SYMPOSIA PAPER Published: 31 October 2019

Hands-On Protection for Law Enforcement and Corrections Officers


Law enforcement and corrections officers face many hazards in their work, and they rely on personal protective equipment to perform their jobs safely. Whether this equipment works or not can mean the difference between life and death. Performance standards are key to ensuring that equipment works as expected. Compared with helmets and body armor, gloves may seem somewhat insignificant; however, that is not the reality. Officers face serious injury to their hands from sharp cutting or stabbing implements and hypodermic needles. While only one in 50,000 U.S. officers is killed by a firearm, one in three will suffer a needlestick injury during a pat down or other search, and 28 % will suffer at least two needlesticks during their careers. The danger is that needles and other sharp implements being encountered are very possibly contaminated with infectious diseases. This is the unfortunate reality these officers face and having the right protective gloves on their hands and specifications to utilize when purchasing these gloves can be that difference in someone's life and livelihood. In addition to protecting against hazards, officers wearing gloves need to be able move their fingers, press a trigger, and feel those hazards they are trying to protect themselves from with their hands. So, there is a balance between protection and functionality. This paper describes the research and development that serve as the basis for a protective gloves specification, including understanding end-user operational needs and requirements and the hazards they face. This understanding guided the establishment of performance requirements and selection of test methods. Along with the specification, there are two companion standards: a conformity assessment practice to verify whether gloves meet the standard and an end-user guide to explain what the specification means and how to procure gloves that meet the standard.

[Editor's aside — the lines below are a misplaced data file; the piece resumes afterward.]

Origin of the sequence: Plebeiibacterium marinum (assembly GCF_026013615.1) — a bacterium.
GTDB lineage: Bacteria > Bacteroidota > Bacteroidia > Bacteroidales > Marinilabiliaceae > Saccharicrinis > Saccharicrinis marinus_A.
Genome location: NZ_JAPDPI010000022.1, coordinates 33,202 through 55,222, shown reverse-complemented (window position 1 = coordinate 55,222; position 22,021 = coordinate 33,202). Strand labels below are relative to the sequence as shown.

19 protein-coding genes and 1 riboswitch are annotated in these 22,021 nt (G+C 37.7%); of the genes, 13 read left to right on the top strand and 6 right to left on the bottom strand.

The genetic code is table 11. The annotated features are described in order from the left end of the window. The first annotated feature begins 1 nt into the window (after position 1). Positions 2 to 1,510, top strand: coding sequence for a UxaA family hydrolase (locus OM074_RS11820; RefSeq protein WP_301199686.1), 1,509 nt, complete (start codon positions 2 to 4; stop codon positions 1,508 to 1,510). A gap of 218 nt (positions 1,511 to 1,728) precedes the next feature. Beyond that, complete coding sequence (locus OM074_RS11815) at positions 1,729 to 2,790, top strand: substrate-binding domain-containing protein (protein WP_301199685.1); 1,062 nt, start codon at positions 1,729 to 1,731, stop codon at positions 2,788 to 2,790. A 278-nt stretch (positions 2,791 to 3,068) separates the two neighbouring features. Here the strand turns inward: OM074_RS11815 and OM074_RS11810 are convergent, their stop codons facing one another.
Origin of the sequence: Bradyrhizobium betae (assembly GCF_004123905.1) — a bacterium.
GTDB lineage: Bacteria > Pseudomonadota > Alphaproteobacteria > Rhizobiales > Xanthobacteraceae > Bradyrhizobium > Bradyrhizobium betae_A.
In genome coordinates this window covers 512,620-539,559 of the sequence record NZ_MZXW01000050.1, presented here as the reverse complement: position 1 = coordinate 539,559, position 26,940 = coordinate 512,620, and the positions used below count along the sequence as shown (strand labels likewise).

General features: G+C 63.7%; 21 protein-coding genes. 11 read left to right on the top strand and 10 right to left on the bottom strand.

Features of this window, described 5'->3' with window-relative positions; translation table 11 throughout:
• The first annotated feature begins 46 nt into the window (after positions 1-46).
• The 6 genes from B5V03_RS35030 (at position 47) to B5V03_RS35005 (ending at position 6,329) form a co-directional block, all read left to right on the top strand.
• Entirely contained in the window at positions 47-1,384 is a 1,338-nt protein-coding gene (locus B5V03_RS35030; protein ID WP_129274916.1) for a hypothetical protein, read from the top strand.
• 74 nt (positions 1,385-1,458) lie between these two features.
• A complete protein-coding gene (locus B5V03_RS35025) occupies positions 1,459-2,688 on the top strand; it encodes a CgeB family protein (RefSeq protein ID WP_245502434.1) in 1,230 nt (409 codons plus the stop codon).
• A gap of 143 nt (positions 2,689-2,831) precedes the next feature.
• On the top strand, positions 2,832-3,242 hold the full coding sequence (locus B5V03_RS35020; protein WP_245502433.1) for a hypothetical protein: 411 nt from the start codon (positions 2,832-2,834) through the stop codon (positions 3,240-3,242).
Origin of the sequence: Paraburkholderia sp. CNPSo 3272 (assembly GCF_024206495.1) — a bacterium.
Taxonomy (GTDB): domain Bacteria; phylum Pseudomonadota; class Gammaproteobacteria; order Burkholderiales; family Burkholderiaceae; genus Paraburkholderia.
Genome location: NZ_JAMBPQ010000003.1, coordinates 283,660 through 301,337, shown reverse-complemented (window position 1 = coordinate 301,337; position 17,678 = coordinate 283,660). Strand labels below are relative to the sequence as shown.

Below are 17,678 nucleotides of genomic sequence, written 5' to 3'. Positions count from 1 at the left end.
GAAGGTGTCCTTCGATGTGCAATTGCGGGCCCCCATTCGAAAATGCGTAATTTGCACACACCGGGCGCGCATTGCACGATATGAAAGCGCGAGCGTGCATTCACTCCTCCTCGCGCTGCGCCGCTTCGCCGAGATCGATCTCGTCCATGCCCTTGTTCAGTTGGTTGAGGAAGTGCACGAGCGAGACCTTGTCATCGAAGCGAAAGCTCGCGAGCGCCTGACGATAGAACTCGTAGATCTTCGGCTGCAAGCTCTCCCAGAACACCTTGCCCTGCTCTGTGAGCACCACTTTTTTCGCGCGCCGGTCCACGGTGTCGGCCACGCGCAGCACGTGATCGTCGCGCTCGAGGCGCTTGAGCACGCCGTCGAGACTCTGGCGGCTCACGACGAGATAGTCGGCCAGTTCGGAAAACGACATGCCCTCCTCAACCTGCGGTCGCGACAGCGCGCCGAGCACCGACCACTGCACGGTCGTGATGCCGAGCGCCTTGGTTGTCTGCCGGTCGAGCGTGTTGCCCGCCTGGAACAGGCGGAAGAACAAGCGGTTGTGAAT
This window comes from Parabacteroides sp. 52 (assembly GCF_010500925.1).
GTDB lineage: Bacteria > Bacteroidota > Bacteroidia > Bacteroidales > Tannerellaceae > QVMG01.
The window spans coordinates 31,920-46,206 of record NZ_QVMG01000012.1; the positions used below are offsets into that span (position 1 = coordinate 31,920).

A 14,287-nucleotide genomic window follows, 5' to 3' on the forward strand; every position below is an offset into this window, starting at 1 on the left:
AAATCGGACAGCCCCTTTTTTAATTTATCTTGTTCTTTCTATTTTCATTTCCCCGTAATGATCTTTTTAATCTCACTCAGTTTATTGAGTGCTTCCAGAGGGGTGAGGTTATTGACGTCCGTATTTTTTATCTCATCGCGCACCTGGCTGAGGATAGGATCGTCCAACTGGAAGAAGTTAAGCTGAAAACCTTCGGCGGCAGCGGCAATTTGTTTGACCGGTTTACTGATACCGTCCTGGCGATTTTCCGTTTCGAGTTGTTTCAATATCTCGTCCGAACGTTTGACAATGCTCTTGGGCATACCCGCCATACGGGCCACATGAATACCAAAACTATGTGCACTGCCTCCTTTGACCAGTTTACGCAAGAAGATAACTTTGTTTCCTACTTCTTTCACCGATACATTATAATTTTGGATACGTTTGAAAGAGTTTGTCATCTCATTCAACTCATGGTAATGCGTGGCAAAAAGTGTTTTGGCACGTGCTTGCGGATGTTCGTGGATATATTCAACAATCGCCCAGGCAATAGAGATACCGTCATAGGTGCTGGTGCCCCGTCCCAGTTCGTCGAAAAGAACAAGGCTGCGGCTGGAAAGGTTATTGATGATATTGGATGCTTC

Author Information

Battisti, Amanda
Warwick Mills, New Ipswich, NH, US
Robinson, Casandra
National Institute of Standards and Technology, Gaithersburg, MD, US
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Developed by Committee: E54
Pages: 195–215
DOI: 10.1520/STP161420180046
ISBN-EB: 978-0-8031-7674-4
ISBN-13: 978-0-8031-7673-7